Thursday, August 31, 2017

oNe PhOtO a DaY AuGuST 2017

My month of trying to use the alphabetic and numeric prompts to showcase our local environment and Cambodia in general. As a new arrival this may be a little ambitious but here is my attempt.


TUESDAY 1st STARTS WITH A: For my month of showcasing Cambodia, you can't go past Angkor Wat. Cambodia’s prime attraction starts with A


THURSDAY 3rd STARTS WITH C: Kep's attractions focus on crabs- the giant crab in the bay, the crab market and ...... well, eating crabs by the seaside of course. Crab starts with C

FRIDAY 4th STARTS WITH D: Cambodia is endowed with a huge diversity of tropical fruit including durian but my choice is dragon fruit. This purchase for PAD in the market this morning cost less than 50c and was a great addition to our lunch

SATURDAY 5th STARTS WITH E: It would have to be elephant. This is a statue at one of the intersections on the main road in Kep. There is actually an abundance of statues along the road and it makes navigating and giving directions so much easier

SUNDAY 6th STARTS WITH F: Fishing boats full of fishermen on the water in Kep. Fish play a huge role in the local economy and diet and these boats are always visible in the bay

MONDAY 7th STARTS WITH G: Having just returned from the local market starts with "G" just has to be garden fresh greens. Over half our haul today was fresh greens including limes, kale, spring onions, knife blade coriander and broccoli

TUESDAY 8th STARTS WITH H: The houses of Kep; some beautifully restored, some dilapidated and in ruins, some concrete, practical designs for families, some holding on to former grandeur, some modern interpretations of traditional residences, some opulent and comfortable and one simple unique bamboo home in the paddies

WEDNESDAY 9th STARTS WITH I: In Cambodia a lot of vendors and households still rely on ice, not refrigerators, on a regular basis. The blocks of ice are sawed into the required size at point of sale. Dripping motorcycle-powered delivery carts ply a busy trade at all times of the day

THURSDAY 10th STARTS WITH J: Organic and unrefined palm sugar is also known as jaggery, which happens to start with J. It is painstakingly produced all over Cambodia's rural regions. Due to this prompt today I have now purchased these two styles- one syrupy and one powdered. The most common block style wasn't available locally. I'm now on the look out for recipes to use them in

FRIDAY 11th STARTS WITH K: For many places K is a difficult prompt but here in Cambodia the Khmer language, living in Kep and visiting Kampot easily come to mind but it is the ubiquitous Kramer that is the obvious choice. Locally made, often by women's cooperatives or empowerment to eradicate poverty initiatives these "scarves" are irresistible and so much more than a scarf. If you are interested in their many uses please read the link below which I wrote while travelling in Cambodia in 2013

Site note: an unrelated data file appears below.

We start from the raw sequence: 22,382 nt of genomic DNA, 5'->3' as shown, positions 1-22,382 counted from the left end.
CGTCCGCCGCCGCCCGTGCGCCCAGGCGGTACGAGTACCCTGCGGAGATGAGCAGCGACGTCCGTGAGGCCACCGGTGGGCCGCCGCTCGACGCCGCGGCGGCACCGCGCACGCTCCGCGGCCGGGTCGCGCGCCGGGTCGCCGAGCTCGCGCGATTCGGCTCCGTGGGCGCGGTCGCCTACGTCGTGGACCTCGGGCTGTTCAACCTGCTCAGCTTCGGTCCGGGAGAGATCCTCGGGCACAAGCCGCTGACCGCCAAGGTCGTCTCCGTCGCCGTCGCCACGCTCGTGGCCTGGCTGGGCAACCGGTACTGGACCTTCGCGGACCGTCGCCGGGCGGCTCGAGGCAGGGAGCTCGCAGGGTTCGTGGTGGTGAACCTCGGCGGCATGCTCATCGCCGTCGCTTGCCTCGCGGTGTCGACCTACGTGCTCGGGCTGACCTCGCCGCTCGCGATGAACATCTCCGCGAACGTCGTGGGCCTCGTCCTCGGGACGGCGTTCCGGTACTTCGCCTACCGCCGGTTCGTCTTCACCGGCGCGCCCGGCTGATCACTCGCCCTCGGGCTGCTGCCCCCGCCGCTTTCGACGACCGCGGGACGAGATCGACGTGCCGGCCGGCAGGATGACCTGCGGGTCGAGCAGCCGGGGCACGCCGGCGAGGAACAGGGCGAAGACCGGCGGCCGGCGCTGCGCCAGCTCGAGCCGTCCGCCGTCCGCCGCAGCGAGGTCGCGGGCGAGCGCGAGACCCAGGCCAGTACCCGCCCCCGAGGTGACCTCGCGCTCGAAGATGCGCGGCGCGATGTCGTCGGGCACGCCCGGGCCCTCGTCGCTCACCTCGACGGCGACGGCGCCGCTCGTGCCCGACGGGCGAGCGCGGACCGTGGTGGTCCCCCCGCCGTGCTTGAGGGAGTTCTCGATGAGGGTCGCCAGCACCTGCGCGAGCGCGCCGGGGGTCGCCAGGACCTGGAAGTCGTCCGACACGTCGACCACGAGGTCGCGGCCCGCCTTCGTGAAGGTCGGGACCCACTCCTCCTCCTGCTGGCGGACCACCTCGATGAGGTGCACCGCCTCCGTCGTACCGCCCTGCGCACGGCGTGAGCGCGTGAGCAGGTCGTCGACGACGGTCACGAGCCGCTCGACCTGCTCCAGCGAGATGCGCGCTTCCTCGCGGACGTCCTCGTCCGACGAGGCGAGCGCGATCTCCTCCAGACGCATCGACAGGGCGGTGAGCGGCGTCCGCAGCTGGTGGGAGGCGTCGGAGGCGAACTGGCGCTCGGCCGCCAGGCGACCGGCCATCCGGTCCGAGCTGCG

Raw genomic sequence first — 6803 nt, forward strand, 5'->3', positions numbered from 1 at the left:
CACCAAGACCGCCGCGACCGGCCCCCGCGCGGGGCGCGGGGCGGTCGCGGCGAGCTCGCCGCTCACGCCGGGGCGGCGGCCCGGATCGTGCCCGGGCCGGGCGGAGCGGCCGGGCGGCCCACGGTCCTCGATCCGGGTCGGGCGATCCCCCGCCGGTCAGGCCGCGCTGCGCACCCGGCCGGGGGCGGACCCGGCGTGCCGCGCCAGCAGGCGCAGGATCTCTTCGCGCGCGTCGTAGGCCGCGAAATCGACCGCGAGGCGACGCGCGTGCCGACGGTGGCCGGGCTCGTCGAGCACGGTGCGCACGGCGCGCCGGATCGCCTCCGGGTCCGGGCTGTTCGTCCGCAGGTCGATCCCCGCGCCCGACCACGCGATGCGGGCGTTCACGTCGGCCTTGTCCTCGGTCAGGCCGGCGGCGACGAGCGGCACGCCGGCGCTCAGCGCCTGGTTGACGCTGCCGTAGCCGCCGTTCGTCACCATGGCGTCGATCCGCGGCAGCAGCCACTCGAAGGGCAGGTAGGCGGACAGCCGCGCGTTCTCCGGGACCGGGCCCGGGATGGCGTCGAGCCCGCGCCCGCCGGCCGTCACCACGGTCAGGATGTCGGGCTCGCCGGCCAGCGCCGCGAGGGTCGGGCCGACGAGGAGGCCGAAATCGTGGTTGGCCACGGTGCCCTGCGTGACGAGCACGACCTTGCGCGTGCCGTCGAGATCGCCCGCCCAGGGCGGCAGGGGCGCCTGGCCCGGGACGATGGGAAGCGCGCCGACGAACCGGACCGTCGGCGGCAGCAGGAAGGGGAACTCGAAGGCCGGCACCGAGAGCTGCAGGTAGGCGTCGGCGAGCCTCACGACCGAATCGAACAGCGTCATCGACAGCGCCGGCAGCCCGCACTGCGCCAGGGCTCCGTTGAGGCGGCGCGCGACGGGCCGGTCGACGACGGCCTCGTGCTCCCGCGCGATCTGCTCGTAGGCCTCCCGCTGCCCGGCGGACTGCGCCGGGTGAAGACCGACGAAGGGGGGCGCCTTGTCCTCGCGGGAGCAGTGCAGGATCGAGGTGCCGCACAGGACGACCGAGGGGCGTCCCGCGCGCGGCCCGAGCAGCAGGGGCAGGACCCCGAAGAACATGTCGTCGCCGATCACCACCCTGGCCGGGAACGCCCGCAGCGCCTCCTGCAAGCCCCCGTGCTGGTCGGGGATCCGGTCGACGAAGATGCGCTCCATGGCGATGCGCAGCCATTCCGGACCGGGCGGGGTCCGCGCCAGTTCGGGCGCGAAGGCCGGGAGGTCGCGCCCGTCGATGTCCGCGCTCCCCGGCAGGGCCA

SATURDAY 12th STARTS WITH L: The local limes in Kep are the best I've ever tasted. They are large, bright green and juicy: absolutely perfect for our digestive lime juice and water every morning and well this is the tropics so the evening tipple of GnT's wouldn't be kosher without a couple of slices and a squirt of juice

SUNDAY 13th STARTS WITH M: Orange clad monk is the obvious choice for the letter M

MONDAY 14th STATTS WITH N: The N prompt brings to mind another of the statues, which line the roads and especially the coastal strip in Kep. Another of our navigational landmarks the nymph; a nature goddess usually depicted as a beautiful maiden. She sits playing a lyre on the shorefront. I'm not sure what the Khmer Buddhists would call her but to me she is the nymph

TUESDAY 15th STARTS WITH O: The ocean. My go to place for calm and quiet and here especially on weekdays. Sometimes we just ride to the beach and stare at the ocean. This is Kep Bay looking out towards Rabbit Island with a backdrop of the Kep National Park. We see it almost daily but it is crowded and chaotic beyond belief on weekends

WEDNESDAY 16th STARTS WITH P: In this beachside location nothing adds to the glamor and resort feel more than palms. A coastline dotted with palms and summer, vacation and relax come immediately to mind. It is wet season so there is not much blue sky but coconut palms on the foreshore are very Kep

THURSDAY 17th STARTS WITH Q: Quintessential Cambodia from my perspective- the serenity of the monks, the lush tropical flowers made as offerings, the details in the temples of Angkor Wat and sunsets silhouetting palms over the Mekong River. Cambodia to a tee or in this case Q

FRIDAY 18th STARTS WITH R: Neighbouring Thailand calls them tuk tuks but the trailer pulled by a moto (as they call motorcycles here) is commonly known as a remork or remorque. They are everywhere and are popular with locals and tourists alike, to transport both themselves and goods. Whether it is a local run or farther afield. Although more expensive than the bus for a longer run, it is a pleasant well-ventilated and slower ride